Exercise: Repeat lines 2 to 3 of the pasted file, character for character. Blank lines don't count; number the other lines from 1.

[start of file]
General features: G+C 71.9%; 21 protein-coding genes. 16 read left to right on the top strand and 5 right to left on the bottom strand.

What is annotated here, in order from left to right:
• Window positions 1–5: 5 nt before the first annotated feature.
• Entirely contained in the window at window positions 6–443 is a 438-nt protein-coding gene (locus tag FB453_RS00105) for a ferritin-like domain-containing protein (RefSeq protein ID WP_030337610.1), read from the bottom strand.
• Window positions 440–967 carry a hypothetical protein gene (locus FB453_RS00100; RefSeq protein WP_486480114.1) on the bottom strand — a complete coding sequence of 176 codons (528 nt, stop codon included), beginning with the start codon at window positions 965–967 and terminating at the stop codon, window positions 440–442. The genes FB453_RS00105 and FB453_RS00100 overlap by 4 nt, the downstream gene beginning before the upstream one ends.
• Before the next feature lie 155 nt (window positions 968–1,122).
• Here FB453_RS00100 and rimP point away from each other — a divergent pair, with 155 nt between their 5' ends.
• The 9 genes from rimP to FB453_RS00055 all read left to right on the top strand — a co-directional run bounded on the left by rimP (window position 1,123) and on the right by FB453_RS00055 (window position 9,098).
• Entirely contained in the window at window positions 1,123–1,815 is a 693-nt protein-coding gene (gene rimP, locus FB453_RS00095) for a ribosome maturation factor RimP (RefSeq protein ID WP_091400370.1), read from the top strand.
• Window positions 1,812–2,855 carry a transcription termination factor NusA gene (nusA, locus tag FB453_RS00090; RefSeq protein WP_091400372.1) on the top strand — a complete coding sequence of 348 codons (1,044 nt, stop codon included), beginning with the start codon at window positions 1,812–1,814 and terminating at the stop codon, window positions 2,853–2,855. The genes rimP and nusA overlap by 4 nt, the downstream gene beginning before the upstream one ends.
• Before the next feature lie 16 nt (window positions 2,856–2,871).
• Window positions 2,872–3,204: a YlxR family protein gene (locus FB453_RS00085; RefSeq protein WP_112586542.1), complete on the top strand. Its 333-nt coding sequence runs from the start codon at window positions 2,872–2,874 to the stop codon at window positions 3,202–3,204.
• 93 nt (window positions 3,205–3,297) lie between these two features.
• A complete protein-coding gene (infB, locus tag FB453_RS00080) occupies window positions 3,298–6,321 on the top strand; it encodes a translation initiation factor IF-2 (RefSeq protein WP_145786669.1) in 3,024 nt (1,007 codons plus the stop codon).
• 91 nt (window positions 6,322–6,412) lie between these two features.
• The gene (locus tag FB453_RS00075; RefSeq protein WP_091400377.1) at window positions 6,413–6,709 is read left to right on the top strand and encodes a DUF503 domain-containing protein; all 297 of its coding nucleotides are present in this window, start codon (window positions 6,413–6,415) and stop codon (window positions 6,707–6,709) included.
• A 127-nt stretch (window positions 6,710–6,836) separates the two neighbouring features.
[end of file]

What is annotated here, in order from left to right:
• Window positions 1–5: 5 nt before the first annotated feature.